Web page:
Miller Center

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Oct
29
11:00AM
Michael Wolraich

Journalist and historian MICHAEL WOLRAICH writes about historical events in order to illuminate modern politics. He founded the political blog, Dagblog, and has written for the Atlantic, the Daily Beast, CNN, Reuters, and Talking Points Memo. His most recent book, Unreasonable Men: Theodore Roosevelt and the Republican Rebels Who Created Progressive Politics, takes us into the heart of the epic power struggle that created the progressive movement and defined modern American politics. Recounting the fateful clash between the pragmatic Theodore Roosevelt and the radical “Fighting Bob” La Follette of Wisconsin, Wolraich’s narrative reveals how a few Republican insurgents broke the conservative chokehold on Congress and initiated the greatest period of political change in America’s history. A book signing will follow his Forum.

Oct
28
3:30PM

Andrew Johnson’s Impeachment and the Legacy of the Civil War

Elizabeth R. Varon

October 28, 2014, 3:30PM

Elizabeth R. Varon

ELIZABETH VARON is Langbourne M. Williams Professor of American History at the University of Virginia. A noted Civil War historian, she is the author of Disunion!: The Coming of the American Civil War, 1789–1859; We Mean to be Counted: White Women and Politics in Antebellum Virginia; and Southern Lady, Yankee Spy: The True Story of Elizabeth Van Lew, A Union Agent in the Heart of the Confederacy, which was deemed one of the "Five best books about the Civil War away from the battlefield" by the Wall Street Journal.

This event is part of…

The Historical Presidency Series: Organized by Gary W. Gallagher, renowned U.Va. history professor and Miller Center senior faculty associate, the inaugural 2013-2014 Historical Presidency series will examine executive leadership during a particularly calamitous period in our nation’s history.

Oct
24
11:30AM

Politics of Disaster

Andrew Morris, Scott Knowles

October 24, 2014, 11:30AM

Andrew Morris Scott Knowles

In late October 2012, Hurricane Sandy devastated areas of New York City and the New Jersey Shore. The hurricane marked the latest in a series of natural and human-caused disasters – Hurricane Katrina, the BP oil spill, Fukushima – that rocked the public’s confidence in the response capacities of both government and the private sector. As the two-year anniversary of Sandy approaches, the Miller Center’s GREAT ISSUES program will explore the history of disasters and disaster response policy. Featuring two leading historians in the emerging field of disaster history -- SCOTT KNOWLES, Associate Professor of History and Politics at Drexel University and ANDREW MORRIS, Associate Professor of History at Union College -- the event will probe how experts and policymakers have understood disasters through history and how public policy has changed in response. From this historical perspective, it will explore how future disaster response and recovery efforts might be improved. 

This event is part of…

The Great Issues Series: Under the direction of Miller Center scholar and Associate Professor of Public Policy Guian McKee, the Great Issues program provides scholarly expertise on a wide range of policy issues for the public, the media, and the policy community, with an aim towards increasing public discourse about national and global challenges.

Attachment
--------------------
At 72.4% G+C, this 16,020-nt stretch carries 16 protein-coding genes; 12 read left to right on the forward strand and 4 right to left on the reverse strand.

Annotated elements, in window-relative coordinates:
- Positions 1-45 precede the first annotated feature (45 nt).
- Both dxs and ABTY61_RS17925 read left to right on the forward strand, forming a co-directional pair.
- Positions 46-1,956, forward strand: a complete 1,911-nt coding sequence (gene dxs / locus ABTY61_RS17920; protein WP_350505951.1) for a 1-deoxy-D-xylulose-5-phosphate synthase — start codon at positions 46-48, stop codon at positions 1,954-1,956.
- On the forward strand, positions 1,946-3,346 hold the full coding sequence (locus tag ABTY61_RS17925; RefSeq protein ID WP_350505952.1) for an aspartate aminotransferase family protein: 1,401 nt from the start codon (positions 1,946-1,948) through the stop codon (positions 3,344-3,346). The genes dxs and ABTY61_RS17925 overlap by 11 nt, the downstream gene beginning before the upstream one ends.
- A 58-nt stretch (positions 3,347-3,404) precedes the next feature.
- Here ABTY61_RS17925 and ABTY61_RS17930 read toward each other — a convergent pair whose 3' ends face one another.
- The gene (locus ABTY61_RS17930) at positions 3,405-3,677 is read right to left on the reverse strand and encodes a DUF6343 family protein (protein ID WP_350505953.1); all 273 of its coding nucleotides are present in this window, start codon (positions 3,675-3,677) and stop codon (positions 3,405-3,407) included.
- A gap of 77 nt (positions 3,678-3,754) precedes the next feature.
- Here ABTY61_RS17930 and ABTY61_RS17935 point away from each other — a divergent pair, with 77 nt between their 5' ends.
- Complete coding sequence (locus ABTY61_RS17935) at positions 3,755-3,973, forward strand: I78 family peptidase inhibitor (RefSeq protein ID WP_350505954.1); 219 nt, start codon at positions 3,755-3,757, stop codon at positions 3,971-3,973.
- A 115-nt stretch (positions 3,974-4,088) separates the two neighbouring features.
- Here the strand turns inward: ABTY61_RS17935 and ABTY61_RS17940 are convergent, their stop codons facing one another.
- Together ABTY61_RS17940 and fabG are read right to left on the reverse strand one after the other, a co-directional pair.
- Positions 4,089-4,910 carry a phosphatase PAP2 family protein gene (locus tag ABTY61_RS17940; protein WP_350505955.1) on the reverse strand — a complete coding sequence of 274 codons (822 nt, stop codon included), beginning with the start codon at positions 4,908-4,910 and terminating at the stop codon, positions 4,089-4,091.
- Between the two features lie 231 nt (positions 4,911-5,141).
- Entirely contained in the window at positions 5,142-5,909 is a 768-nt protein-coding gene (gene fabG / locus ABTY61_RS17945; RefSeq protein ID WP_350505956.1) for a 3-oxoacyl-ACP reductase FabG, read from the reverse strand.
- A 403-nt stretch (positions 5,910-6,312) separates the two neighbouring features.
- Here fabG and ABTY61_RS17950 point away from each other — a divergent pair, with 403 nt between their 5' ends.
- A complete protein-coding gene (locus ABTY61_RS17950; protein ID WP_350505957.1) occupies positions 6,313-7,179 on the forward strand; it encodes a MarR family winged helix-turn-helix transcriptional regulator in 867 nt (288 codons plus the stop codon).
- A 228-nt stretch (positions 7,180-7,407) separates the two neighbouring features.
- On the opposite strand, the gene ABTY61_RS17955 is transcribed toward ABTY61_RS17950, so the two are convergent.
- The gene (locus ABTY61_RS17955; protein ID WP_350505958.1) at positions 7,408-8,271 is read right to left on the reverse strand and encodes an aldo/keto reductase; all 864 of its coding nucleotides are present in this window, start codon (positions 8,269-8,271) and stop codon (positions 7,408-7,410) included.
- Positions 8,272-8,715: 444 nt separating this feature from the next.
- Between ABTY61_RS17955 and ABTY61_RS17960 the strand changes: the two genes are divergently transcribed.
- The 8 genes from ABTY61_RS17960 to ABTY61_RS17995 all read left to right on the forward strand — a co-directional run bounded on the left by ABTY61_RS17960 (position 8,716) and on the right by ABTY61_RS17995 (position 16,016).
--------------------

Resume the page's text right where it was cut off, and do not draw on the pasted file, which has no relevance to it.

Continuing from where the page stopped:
Oct
22
11:00AM
Aaron David Miller

For two decades, Aaron David Miller served as an adviser to Republican and Democratic secretaries of state. His latest book, The End of Greatness, takes a journey through presidential history, helping us understand how greatness in the presidency was achieved, why it’s gone, and how we can better come to appreciate the presidents we have rather than be consumed with the ones we want. Miller is both vice president for new initiatives and a distinguished scholar at the Woodrow Wilson International Center for Scholars. His pieces on the presidency have appeared in the New York Times, the Washington Post, Politico, and Foreign Policy.

Oct
21
3:00PM
Ryan Crocker Aaron David Miller Trudy Rubin

RYAN CROCKER, former U.S. ambassador to several of the world’s most troubled hotspots, including Afghanistan, Iraq, and Syria, serves as the James R. Schlesinger Distinguished Professor at the Miller Center. He holds the diplomatic rank of career ambassador, the U.S. Foreign Service’s highest rank. In 2009, President George W. Bush awarded Crocker the Presidential Medal of Freedom, the nation’s highest civilian award.  AARON DAVID MILLER is currently vice president for new initiatives and a distinguished scholar at the Woodrow Wilson International Center for Scholars. Miller served at the Department of State as an adviser to Republican and Democratic secretaries of state, where he helped formulate U.S. policy on the Middle East and the Arab-Israel peace process. Photo Credit: Woodrow Wilson Center TRUDY RUBIN, foreign affairs columnist for the Philadelphia Inquirer, has traveled extensively in Afghanistan, Pakistan, Iraq, Iran, Israel, and Syria, among other countries. In 2001, she was a finalist for the Pulitzer Prize in commentary for her columns on the Middle East.

Oct
8
11:00AM
Angela E. Stent

ANGELA E. STENT is director of the Center for Eurasian, Russian and East European Studies, and professor of government and foreign service at Georgetown University. She has served as national intelligence officer for Russia and Eurasia at the National Intelligence Council (2004-2006) and in the Office of Policy Planning at the U.S. Department of State (1999-2001).  Douglas Blackmon, host of American Forum, will moderate a conversation commemorating the 25th anniversary of the fall of the Berlin Wall. As a reporter, Blackmon covered the historic occasion; traveled extensively in East Germany, Czechoslovakia, and Hungary as governments fell in 1989; and returned to cover the first anniversary of German reunification.

Oct
2
12:00PM

American Forum - Big Oil and the Environment

Paul Barrett

October 2, 2014, 12:00PM

Paul Barrett

PAUL BARRETT'S book, Law of the Jungle: The $19 Billion Legal Battle Over Oil in the Rain Forest and the Lawyer Who'd Stop at Nothing to Win, is the gripping story of one American lawyer’s obsessive crusade—waged at any cost—against Big Oil on behalf of the poor farmers and indigenous tribes of the Amazon rainforest. Steven Donziger, a self-styled social activist and Harvard educated lawyer, signed on to a budding class action lawsuit against multinational Texaco (which later merged with Chevron to become the third-largest corporation in America). The suit sought reparations for the Ecuadorian peasants and tribes people whose lives were affected by decades of oil production near their villages and fields.  During twenty years of legal hostilities in federal courts in Manhattan and remote provincial tribunals in the Ecuadorian jungle, Donziger and Chevron’s lawyers followed fierce no-holds-barred rules. Donziger, a larger-than-life, loud-mouthed showman, proved himself a master orchestrator of the media, Hollywood, and public opinion. He cajoled and coerced Ecuadorian judges on the theory that his noble ends justified any means of persuasion. And in the end, he won an unlikely victory, a $19 billion judgment against Chevon--the biggest environmental damages award in history.  But the company refused to surrender or compromise. Instead, Chevron targeted Donziger personally, and its counter-attack revealed damning evidence of his politicking and manipulation of evidence. Suddenly the verdict, and decades of Donziger’s single-minded pursuit of the case, began to unravel.